Having a newborn is overwhelming. But feeling so overwhelmed that you cannot decide what to wear, or eat for breakfast is not normal.

To be considered depression, you have to had at least two weeks of persistent low mood, as well as four of the following: increased or decreased appetite, sleep disturbance, psycho motor agitation (fidgeting, pacing, hand-wringing), feeling always tired, feelings of worthlessness, low concentration or thoughts of self (or baby) harm, suicide/infanticide (1).

A mother may be diagnosed with postpartum depression if the symptoms begin within the first 4 weeks of delivery, but some studies suggest that depressive episodes are significantly more common in women in the first three months after delivery (2).

What is the Difference Between the Baby Blues and Post Natal Depression

The baby blues is a normal reaction to fluctuating hormones and the huge life upheaval that a newborn can cause.

As many as 4 out of 5 women experience the baby blues in the first few weeks of having a new baby.

Baby blues will make you feel:

  • Exhausted
  • Grumpy and angry
  • Overwhelmed
  • Worried/anxious
  • Baby-brained

Baby blues will pass in a week or two as your hormones settle down, and you get in to the routine of new-baby life. Eat a high nutrient diet, sleep as much as you can and ask for help from friends and family.

True postnatal depression can often be missed, partly because women worry they shouldn’t be feeling this way and they try to put on a brave face for the world.

If you are feeling that they baby blues aren’t going away for you, or your symptoms are extreme, then you need to visit your GP or speak to your midwife or health visitor as soon as you can, please don’t put it off.

What Causes Postnatal Depression?

Most experts believe that PND is caused by a combination of factors. Some women are more sensitive to the hormonal changes that happen after having a baby. Social, emotional and psychological factors also play a large role.

In traditional societies that truly support each other, postnatal depression isn’t a thing that happens very often at all. Usually the mother lives with extended family that all pitch in to help and support her.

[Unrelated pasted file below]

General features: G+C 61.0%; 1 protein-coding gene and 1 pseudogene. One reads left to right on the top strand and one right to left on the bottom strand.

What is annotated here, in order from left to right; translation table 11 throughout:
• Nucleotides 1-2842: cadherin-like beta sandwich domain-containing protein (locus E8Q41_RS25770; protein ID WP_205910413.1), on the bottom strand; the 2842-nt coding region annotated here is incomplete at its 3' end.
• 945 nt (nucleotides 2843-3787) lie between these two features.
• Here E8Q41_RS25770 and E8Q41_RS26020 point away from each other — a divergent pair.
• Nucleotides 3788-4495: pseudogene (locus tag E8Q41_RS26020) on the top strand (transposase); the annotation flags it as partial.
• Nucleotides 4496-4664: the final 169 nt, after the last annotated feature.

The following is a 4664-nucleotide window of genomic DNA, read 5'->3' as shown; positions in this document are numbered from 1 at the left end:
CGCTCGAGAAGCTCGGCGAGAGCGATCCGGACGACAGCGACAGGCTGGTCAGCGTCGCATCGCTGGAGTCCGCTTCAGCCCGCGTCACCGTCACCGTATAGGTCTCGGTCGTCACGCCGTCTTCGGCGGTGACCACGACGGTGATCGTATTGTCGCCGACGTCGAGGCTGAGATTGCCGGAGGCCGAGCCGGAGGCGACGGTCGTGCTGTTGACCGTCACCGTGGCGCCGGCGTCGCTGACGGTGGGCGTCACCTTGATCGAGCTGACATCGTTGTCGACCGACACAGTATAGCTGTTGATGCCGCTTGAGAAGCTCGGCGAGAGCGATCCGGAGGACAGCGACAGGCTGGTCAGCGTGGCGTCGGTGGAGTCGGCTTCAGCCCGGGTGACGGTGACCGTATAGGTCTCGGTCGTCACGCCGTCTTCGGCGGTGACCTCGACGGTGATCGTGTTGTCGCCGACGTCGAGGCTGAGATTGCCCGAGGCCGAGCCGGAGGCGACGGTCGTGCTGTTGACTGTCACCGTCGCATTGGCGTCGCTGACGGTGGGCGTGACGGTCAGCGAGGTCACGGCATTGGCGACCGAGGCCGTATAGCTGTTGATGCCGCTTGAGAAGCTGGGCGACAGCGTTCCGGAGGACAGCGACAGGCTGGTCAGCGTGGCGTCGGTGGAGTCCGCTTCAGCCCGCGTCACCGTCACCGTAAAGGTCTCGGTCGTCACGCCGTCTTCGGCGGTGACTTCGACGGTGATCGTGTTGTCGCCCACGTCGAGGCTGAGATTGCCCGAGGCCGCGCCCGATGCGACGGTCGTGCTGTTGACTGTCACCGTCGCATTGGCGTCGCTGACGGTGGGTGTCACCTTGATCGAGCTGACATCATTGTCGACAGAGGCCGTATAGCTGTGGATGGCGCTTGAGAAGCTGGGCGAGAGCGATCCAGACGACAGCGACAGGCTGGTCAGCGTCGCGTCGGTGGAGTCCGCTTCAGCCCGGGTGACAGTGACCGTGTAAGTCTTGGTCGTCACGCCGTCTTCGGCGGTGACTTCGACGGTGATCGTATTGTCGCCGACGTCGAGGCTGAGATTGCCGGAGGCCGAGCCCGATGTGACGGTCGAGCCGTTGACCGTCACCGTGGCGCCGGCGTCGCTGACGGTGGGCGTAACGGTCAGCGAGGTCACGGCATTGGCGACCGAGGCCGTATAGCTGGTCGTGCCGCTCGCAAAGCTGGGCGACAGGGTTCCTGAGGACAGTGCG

You are more likely to suffer from PND if you were depressed while you were pregnant, or before you became pregnant, or if your family has a history of depression, postnatal depression, or mental illness.

Although a history of depression increases your risk of PND, it doesn’t mean that you will automatically get it.

You are at Higher Risk of PND if you Experience any of the Following:

  • Premature birth
  • Traumatic birth
  • Physical problems because of the birth (anaemia, pain, incontinence etc)
  • Baby has health problems
  • Breastfeeding difficulties
  • Irregular and demanding sleeping or feeding patterns
  • Difficulty adjusting to the changes that are taking place in your body
  • Problems with housing, work, or finances
  • Relationship problems.
  • Are finding it hard to adjust to changes in relationships with your family and friends.
  • Lack of support
  • Feeling isolated
  • Feel inadequate or overwhelmed
  • Have feelings relating to past experiences that having a baby has stirred up, such as the absence or death of a parent

There is a free version of the Edinburgh PND screening tool here for you to use to screen yourself. A score of 10 or more suggests you need to see a doctor to discuss this further.

Postnatal Depression Treatment

Treatment really depends on the severity of the symptoms. For mild postnatal depression, close monitoring, extra support and natural treatments may be all that is required.